Editorâ€™s Note: ACRLog is hosting a team of ALA Emerging Leaders. Each month one of our Emerging Leaders will contribute a guest post, and each will focus on some aspect of gearing up for the ALA Annual Conference in Washington, DC. This month we have Amanda Dinscore, Public Services Librarian at California State University, Fresno, offer her perspectives on the value of participating in ACRL at the regional level.
If there is anything good that I can take away from the poor economy these days, it has to be my renewed appreciation of what I do have. As a new librarian at a state-funded institution in California, I, like many of our colleagues, have a very limited travel budget that makes attendance at national conferences difficult. While I would never make the case for not attending national conferences, I would like to advocate for becoming more involved in the ACRL regional chapters that are often right in our own backyardsâ€”many of which hold events that are hours, if not minutes, away.
While involvement at the national level is unquestionably important, there are many opportunities that are a little closer to home and are certainly easier on our travel budgets. There are 42 regional chapters affiliated with ACRL, all of which are independently governed and provide a variety of opportunities for involvement. Some host annual or biennial conferences, while others host programs at state library association conferences. Most sponsor professional development and social events that provide opportunities for learning and networking with other academic librarians. Each organization is unique in what it offers, but all provide opportunities to learn more about the issues facing your own particular region or state and provide opportunities to get involved at a local level. Membership dues vary by chapter but are usually relatively low.
My own regional chapter, California Academic and Research Libraries (CARL), hosts a conference every other year, usually in April. I attended the conference for the first time this year and found it to be a thoroughly worthwhile experience. These smaller conferences are often a great, accessible opportunity for new librarians to present our work. For instance, a colleague and I had the opportunity to lead a discussion and present our research on usability testing of our library web site. We both found it immensely rewarding to share our experiences with a group of librarians who were also interested in this topic, many of whom shared experiences similar to our own. The added bonus was that we were able to make connections with other librarians who worked in our own state, many of whom are employed by the same state university system. There are often many points of commonality between individuals involved in regional chapters which can make for very rewarding networking and collaboration opportunities. I am still in contact with several people I met at the conference and weâ€™ve discussed topics as diverse as tenure requirements for librarians, library web design, and library instruction. And, the conference cost about a quarter of what a national conference would have.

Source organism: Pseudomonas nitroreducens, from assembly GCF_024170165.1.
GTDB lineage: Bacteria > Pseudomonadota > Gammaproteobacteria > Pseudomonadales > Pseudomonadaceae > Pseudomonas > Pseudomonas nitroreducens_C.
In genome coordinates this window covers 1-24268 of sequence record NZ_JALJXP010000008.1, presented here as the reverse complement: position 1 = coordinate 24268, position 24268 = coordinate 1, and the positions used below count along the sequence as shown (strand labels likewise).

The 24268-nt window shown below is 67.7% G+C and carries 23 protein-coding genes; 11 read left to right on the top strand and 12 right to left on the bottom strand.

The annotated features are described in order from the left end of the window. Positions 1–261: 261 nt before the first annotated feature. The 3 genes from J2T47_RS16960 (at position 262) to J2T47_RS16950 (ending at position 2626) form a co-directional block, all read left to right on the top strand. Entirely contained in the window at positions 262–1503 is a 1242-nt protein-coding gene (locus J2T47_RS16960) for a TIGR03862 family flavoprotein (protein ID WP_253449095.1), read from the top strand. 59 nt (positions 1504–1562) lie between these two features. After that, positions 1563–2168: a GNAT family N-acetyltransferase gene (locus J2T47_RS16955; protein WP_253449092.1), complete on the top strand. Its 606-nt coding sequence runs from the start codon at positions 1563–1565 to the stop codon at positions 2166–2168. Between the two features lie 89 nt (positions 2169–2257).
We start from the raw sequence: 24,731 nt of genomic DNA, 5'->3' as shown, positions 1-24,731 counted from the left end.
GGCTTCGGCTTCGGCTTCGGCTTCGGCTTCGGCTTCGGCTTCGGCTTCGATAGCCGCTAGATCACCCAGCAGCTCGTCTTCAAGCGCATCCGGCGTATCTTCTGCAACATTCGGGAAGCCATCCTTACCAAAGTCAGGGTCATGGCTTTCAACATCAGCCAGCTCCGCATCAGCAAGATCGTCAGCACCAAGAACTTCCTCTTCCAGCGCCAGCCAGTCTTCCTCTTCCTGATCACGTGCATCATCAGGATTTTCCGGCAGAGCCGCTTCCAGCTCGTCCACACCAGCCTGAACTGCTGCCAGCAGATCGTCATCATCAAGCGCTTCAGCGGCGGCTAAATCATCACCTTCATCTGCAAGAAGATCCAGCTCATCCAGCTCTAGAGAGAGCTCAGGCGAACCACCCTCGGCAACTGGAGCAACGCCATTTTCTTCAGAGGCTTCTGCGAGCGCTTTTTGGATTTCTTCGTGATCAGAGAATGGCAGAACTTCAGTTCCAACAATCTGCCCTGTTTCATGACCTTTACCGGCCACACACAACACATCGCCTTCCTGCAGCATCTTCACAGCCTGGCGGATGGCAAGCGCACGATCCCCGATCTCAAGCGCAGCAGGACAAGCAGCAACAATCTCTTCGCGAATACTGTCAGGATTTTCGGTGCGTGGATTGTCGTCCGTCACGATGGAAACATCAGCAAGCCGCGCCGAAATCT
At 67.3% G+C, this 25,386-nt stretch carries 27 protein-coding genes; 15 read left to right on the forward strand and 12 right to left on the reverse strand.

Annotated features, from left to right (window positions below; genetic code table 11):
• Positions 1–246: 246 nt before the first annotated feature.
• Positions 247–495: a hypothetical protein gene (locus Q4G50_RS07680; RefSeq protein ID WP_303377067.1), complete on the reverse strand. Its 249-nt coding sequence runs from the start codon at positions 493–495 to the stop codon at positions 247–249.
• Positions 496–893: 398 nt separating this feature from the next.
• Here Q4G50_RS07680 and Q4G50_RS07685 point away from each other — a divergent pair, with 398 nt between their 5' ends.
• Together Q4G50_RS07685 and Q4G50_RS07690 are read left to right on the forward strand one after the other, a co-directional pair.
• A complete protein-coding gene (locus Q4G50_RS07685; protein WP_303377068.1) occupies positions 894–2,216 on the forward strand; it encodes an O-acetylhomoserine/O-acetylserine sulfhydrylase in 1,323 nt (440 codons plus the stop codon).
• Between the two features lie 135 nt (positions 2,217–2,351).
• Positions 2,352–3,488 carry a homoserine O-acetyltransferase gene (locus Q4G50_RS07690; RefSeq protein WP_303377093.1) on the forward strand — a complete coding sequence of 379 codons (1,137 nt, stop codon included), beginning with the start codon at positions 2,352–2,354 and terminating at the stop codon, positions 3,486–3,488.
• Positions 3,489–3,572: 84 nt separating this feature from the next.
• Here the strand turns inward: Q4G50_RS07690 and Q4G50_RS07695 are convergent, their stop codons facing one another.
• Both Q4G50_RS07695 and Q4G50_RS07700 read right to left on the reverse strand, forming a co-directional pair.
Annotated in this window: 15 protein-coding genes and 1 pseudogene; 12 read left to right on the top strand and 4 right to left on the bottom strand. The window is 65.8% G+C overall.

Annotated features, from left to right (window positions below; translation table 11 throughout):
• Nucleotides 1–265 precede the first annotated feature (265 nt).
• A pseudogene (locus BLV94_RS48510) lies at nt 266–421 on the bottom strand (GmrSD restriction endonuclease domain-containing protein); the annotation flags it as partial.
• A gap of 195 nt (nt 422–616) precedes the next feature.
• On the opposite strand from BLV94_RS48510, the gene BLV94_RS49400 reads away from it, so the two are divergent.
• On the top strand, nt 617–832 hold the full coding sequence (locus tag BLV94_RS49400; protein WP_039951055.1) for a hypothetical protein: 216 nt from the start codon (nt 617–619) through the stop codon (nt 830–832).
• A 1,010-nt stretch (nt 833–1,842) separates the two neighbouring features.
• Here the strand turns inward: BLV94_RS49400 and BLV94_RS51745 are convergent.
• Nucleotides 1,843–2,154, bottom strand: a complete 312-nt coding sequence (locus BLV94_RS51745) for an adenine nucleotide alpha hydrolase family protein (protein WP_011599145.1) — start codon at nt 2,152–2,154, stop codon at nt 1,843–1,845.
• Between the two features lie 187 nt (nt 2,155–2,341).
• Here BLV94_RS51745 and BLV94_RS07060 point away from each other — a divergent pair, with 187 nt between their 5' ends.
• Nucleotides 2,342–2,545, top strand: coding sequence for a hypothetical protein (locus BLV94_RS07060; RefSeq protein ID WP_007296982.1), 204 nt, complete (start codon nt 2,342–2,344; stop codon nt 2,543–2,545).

To learn more about getting involved in your regional chapter visit the ACRL list of chapter web sites. You can also contact the chapter officers with additional questions. If you’re attending ALA this year, you can also make connections with chapter officers at the ACRL Chapters Council Annual Conference meeting in Washington, D.C. on Sunday, June 27 from 8:00 a.m. – 12 noon in the Capital Hilton, Room Federal A. Additional information is also available on the ACRL Chapters page.